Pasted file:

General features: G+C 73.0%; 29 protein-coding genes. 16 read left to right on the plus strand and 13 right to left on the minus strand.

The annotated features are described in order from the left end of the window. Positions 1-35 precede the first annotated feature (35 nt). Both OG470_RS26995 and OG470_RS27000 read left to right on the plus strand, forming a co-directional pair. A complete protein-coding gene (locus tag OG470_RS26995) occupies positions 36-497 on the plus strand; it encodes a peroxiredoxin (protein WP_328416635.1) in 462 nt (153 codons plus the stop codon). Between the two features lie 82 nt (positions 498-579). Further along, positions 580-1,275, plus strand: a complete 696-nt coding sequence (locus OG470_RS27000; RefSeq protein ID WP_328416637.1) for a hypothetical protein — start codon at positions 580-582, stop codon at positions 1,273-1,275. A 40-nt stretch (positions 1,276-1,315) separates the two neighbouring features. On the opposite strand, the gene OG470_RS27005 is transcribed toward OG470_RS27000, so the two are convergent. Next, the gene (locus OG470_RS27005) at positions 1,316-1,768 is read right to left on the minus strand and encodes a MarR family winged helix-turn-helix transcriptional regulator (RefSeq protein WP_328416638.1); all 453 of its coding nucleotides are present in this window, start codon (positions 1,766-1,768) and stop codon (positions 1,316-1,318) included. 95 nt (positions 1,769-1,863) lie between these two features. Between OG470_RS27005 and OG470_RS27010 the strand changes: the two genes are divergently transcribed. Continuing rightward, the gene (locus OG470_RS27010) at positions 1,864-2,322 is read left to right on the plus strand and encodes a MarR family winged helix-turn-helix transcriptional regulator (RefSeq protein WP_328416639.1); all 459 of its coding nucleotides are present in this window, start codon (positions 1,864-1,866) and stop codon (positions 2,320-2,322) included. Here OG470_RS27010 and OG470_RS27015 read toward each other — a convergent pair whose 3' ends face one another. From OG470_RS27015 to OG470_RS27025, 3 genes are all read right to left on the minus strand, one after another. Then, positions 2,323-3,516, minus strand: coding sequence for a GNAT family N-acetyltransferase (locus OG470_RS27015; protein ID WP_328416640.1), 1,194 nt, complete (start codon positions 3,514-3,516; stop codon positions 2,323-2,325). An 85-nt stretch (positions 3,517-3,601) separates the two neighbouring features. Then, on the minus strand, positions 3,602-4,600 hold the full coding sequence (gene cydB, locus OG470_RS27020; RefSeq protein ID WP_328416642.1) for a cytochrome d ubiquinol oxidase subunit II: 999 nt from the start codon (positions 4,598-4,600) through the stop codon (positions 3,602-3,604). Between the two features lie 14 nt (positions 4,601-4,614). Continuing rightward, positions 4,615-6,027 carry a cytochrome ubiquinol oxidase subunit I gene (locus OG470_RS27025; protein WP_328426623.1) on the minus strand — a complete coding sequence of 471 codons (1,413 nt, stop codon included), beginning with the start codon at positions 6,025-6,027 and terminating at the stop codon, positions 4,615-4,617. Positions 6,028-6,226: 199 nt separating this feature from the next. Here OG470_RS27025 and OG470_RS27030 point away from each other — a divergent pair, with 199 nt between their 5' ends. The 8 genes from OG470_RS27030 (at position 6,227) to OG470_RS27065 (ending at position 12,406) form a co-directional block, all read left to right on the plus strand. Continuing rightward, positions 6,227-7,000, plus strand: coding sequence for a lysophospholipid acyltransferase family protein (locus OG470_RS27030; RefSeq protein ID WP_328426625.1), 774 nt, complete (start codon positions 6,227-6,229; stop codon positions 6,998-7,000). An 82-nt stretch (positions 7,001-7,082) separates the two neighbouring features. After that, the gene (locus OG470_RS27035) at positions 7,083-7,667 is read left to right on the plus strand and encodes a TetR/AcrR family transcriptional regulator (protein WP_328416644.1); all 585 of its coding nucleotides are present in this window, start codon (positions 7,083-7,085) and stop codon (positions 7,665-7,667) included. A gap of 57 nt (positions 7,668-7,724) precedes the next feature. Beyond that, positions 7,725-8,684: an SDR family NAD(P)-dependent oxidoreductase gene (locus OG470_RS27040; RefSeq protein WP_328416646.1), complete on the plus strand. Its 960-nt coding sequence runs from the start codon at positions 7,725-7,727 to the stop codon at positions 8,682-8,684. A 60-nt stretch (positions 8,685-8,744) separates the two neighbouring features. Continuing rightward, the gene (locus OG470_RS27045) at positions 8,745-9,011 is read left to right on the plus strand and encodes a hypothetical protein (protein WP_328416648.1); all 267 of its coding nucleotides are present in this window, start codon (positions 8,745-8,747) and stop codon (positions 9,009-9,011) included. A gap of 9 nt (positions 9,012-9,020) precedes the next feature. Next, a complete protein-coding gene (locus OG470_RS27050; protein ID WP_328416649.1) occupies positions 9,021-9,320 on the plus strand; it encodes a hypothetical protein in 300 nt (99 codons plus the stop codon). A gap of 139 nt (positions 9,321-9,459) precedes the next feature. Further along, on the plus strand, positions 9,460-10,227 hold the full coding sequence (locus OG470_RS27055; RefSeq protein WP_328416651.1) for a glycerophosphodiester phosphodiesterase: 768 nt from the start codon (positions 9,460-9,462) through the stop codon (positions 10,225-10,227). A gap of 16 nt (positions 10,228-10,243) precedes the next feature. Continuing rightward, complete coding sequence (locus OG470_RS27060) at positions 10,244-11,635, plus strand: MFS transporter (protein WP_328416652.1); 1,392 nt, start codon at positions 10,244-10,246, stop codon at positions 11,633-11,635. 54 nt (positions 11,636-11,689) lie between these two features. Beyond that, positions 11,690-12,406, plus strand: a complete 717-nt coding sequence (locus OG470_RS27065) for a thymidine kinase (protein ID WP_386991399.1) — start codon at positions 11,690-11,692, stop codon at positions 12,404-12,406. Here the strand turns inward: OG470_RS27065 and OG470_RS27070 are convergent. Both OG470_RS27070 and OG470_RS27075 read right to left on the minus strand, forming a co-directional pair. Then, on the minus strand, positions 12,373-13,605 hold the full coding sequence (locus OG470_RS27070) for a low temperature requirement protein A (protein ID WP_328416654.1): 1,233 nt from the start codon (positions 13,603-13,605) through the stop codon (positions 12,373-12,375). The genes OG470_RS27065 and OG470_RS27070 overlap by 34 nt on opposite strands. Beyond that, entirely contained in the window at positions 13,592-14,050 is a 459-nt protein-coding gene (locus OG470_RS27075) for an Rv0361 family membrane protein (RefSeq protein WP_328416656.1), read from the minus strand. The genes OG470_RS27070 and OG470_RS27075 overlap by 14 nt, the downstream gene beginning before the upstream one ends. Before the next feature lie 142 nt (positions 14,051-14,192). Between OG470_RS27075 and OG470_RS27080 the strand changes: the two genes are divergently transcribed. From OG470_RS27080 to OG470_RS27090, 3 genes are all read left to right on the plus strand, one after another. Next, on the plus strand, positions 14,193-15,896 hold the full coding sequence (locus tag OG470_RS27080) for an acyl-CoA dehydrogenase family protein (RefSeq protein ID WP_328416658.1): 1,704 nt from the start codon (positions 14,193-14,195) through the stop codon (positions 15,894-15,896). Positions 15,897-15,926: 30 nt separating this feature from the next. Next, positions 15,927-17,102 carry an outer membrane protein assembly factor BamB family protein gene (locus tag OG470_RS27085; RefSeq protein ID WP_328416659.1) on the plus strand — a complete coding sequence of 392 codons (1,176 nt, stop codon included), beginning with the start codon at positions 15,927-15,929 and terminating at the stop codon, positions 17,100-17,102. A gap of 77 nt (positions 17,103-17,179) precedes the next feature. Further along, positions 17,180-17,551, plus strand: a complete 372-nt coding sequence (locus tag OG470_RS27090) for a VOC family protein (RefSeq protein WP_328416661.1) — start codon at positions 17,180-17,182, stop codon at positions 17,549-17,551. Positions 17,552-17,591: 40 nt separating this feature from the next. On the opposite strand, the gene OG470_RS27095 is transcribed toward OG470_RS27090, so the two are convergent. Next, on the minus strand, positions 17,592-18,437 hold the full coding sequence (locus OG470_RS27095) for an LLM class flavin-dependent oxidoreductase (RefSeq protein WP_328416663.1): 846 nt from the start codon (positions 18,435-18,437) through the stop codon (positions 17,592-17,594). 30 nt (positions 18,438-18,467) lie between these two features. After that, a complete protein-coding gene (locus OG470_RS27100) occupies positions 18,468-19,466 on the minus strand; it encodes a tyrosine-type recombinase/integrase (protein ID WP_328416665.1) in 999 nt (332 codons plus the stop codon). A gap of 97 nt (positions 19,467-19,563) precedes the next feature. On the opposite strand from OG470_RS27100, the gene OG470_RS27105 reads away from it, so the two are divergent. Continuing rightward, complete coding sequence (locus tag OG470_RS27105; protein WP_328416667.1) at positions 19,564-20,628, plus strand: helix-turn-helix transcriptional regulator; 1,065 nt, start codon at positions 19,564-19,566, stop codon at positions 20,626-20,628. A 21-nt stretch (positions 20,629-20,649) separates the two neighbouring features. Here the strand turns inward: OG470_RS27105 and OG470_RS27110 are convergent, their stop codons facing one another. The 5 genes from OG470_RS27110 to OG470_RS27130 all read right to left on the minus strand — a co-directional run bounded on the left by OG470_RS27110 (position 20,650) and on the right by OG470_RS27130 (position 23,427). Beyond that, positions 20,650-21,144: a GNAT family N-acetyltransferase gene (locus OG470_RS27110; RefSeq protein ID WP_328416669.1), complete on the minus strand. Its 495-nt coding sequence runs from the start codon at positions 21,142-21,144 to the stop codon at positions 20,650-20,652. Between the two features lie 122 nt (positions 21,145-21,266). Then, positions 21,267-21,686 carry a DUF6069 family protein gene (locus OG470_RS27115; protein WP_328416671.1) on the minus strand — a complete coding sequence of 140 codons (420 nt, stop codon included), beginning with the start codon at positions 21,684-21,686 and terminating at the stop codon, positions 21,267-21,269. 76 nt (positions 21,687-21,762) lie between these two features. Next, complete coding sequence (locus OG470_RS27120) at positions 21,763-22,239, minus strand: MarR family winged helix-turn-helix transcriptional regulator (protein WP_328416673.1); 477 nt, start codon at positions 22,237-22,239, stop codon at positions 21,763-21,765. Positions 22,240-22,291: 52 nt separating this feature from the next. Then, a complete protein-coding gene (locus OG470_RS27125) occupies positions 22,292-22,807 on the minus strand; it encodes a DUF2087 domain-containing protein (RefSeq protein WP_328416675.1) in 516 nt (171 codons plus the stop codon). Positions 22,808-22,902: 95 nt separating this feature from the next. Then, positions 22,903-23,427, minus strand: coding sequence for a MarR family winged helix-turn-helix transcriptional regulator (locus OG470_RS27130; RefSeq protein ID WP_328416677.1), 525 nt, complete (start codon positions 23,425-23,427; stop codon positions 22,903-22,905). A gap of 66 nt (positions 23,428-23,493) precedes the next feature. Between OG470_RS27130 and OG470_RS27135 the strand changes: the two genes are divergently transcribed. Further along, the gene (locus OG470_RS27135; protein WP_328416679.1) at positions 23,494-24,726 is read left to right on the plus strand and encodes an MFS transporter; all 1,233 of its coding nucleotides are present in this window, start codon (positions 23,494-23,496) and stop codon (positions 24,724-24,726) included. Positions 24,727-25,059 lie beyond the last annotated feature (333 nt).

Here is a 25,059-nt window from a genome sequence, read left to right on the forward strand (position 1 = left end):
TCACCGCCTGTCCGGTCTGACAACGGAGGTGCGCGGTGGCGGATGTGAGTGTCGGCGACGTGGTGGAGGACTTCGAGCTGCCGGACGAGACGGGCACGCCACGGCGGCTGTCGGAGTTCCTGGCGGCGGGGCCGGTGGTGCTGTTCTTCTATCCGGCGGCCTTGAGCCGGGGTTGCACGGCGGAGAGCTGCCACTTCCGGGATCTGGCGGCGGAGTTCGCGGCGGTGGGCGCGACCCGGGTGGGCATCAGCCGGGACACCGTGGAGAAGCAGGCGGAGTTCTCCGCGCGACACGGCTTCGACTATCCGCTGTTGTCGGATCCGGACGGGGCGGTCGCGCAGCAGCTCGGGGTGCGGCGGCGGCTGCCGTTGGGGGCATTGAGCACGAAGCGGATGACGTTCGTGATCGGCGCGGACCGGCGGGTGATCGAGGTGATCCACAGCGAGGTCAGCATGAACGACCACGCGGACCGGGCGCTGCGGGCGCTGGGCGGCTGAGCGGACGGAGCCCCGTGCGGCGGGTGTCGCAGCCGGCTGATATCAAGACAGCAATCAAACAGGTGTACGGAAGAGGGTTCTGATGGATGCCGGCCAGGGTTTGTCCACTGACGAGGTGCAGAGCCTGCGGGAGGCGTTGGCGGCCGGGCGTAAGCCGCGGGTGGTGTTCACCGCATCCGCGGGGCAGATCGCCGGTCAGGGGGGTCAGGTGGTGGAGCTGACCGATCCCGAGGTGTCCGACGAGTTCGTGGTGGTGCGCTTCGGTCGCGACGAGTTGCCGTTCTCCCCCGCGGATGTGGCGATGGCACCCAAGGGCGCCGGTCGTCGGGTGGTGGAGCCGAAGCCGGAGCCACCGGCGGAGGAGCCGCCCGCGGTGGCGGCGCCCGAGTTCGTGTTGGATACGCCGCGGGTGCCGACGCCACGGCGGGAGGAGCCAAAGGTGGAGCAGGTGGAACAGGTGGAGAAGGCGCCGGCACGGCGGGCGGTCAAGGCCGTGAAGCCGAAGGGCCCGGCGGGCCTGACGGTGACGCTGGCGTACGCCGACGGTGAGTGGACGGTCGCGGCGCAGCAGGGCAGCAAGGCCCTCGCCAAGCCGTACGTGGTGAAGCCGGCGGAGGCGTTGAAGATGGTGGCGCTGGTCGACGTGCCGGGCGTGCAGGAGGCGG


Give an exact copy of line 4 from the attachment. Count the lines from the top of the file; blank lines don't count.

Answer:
TCACCGCCTGTCCGGTCTGACAACGGAGGTGCGCGGTGGCGGATGTGAGTGTCGGCGACGTGGTGGAGGACTTCGAGCTGCCGGACGAGACGGGCACGCCACGGCGGCTGTCGGAGTTCCTGGCGGCGGGGCCGGTGGTGCTGTTCTTCTATCCGGCGGCCTTGAGCCGGGGTTGCACGGCGGAGAGCTGCCACTTCCGGGATCTGGCGGCGGAGTTCGCGGCGGTGGGCGCGACCCGGGTGGGCATCAGCCGGGACACCGTGGAGAAGCAGGCGGAGTTCTCCGCGCGACACGGCTTCGACTATCCGCTGTTGTCGGATCCGGACGGGGCGGTCGCGCAGCAGCTCGGGGTGCGGCGGCGGCTGCCGTTGGGGGCATTGAGCACGAAGCGGATGACGTTCGTGATCGGCGCGGACCGGCGGGTGATCGAGGTGATCCACAGCGAGGTCAGCATGAACGACCACGCGGACCGGGCGCTGCGGGCGCTGGGCGGCTGAGCGGACGGAGCCCCGTGCGGCGGGTGTCGCAGCCGGCTGATATCAAGACAGCAATCAAACAGGTGTACGGAAGAGGGTTCTGATGGATGCCGGCCAGGGTTTGTCCACTGACGAGGTGCAGAGCCTGCGGGAGGCGTTGGCGGCCGGGCGTAAGCCGCGGGTGGTGTTCACCGCATCCGCGGGGCAGATCGCCGGTCAGGGGGGTCAGGTGGTGGAGCTGACCGATCCCGAGGTGTCCGACGAGTTCGTGGTGGTGCGCTTCGGTCGCGACGAGTTGCCGTTCTCCCCCGCGGATGTGGCGATGGCACCCAAGGGCGCCGGTCGTCGGGTGGTGGAGCCGAAGCCGGAGCCACCGGCGGAGGAGCCGCCCGCGGTGGCGGCGCCCGAGTTCGTGTTGGATACGCCGCGGGTGCCGACGCCACGGCGGGAGGAGCCAAAGGTGGAGCAGGTGGAACAGGTGGAGAAGGCGCCGGCACGGCGGGCGGTCAAGGCCGTGAAGCCGAAGGGCCCGGCGGGCCTGACGGTGACGCTGGCGTACGCCGACGGTGAGTGGACGGTCGCGGCGCAGCAGGGCAGCAAGGCCCTCGCCAAGCCGTACGTGGTGAAGCCGGCGGAGGCGTTGAAGATGGTGGCGCTGGTCGACGTGCCGGGCGTGCAGGAGGCGG